Quatre poèmes de Guillaume Apollinaire
Tu vois le feu du soir
Main dominée par le coeur
L’écheonnement des haies
Le Promenoir des deux amantes
Pierre Bernac and Francis Poulenc had a long and fruitful working relationship, going back to 1926 when Bernac gave the first performance of Poulenc’s Chansons gaillardes (not included on this disc). They first appeared in recital together in 1934 and continued to do so until Bernac retired from public performing in 1960. In fact the majority of Poulenc’s songs were written for Bernac and I suppose one could say that they enjoyed a similar relationship to that of Britten and Pears, without the emotional attachment, apparently always using the polite ‘vous’ with each other at all times.
Bernac’s voice was evidently not large but he had an enormously varied tonal palette which enabled him to capture every shift in mood, every emotion, implied or overt, in each song. Though the voice was not of itself of great natural beauty, its range was wide and Poulenc exploited this to great effect. Bernac was also a great teacher, numbering Gérard Souzay, Elly Ameling and Jessye Norman among his pupils, and he wrote with great insight about the art of singing. His The Interpretation of French Song is an absolute must for anyone interested in performing this repertoire.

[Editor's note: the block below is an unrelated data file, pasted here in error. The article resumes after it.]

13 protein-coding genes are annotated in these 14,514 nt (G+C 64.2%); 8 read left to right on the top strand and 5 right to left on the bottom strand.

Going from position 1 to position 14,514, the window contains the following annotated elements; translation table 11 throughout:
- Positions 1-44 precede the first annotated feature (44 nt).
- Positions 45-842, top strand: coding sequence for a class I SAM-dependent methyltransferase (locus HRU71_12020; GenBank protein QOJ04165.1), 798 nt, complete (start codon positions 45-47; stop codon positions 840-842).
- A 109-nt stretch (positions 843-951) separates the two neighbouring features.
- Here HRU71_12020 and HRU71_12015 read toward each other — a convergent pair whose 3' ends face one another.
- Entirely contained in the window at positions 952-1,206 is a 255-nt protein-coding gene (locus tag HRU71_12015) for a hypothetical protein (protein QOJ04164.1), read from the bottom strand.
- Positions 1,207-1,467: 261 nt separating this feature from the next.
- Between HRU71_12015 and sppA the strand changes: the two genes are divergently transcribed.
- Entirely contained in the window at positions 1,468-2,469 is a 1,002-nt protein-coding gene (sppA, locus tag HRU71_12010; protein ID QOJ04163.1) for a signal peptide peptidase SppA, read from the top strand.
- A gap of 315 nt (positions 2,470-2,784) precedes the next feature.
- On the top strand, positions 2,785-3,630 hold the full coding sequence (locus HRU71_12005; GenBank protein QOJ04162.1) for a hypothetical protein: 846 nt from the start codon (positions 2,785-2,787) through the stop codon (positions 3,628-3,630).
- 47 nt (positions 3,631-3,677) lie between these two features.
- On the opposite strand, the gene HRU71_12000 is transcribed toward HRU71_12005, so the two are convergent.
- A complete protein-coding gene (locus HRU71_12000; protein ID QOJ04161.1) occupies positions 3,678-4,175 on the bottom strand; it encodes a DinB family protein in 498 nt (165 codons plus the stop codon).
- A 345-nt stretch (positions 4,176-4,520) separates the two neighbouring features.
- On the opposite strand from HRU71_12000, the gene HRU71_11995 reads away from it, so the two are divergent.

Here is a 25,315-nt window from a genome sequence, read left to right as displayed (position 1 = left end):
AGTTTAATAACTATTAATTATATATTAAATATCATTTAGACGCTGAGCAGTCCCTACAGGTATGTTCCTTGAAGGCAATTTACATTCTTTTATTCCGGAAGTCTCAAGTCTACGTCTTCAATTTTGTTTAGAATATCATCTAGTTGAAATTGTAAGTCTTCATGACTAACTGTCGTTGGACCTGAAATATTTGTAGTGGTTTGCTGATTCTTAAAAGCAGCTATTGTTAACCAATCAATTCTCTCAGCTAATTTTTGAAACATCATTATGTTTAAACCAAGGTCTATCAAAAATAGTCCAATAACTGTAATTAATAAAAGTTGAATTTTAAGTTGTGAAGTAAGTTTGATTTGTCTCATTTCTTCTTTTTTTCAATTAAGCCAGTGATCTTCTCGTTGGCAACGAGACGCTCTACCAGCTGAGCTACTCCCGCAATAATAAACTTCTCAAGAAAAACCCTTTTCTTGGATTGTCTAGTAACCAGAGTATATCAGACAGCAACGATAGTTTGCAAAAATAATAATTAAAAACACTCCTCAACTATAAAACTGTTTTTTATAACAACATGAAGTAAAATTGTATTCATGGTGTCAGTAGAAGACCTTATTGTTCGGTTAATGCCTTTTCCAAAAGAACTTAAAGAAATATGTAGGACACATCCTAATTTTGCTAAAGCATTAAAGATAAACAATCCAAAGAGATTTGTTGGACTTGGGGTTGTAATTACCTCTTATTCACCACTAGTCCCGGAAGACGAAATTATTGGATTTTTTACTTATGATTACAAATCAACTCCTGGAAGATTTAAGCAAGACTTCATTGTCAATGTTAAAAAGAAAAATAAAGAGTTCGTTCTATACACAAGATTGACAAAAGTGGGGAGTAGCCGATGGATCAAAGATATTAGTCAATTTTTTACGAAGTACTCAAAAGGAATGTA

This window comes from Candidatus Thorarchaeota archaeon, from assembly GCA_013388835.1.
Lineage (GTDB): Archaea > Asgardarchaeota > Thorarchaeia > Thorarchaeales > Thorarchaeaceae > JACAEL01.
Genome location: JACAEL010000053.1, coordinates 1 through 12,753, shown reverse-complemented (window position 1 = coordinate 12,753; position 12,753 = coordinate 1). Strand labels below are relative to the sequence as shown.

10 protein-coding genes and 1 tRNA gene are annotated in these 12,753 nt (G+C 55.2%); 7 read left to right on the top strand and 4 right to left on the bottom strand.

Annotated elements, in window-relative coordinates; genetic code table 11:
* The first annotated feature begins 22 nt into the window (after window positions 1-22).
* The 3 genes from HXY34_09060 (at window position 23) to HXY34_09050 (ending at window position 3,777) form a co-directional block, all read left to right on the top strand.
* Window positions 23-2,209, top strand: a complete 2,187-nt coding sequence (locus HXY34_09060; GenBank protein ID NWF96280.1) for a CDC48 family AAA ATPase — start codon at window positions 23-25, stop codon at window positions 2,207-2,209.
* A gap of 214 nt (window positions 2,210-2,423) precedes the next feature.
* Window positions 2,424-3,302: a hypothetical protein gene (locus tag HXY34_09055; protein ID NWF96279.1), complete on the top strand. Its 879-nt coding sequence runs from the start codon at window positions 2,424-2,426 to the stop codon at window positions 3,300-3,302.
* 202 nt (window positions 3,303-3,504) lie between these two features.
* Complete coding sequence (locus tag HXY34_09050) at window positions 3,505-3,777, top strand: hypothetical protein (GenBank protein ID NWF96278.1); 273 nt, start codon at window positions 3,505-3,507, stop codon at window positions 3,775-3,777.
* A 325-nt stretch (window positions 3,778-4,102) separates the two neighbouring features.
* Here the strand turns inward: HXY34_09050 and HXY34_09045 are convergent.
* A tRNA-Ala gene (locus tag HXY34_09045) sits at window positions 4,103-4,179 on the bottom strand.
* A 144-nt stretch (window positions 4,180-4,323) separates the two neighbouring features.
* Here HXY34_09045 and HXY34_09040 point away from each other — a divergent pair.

Bernac and Poulenc left behind quite a legacy of recordings, most of them recorded for EMI and RCA in 1947. However these Columbia sessions took place in 1950. The Poulenc selection is self recommending, but he is equally at home in the songs of Debussy, Ravel and Satie, embracing the lyricism of Debussy’s Beau soir, the slightly detached irony of Ravel’s Histoires naturelles or the parodic wit of the Satie songs.
Anyone who enjoys the subtle art of French song should definitely hear them.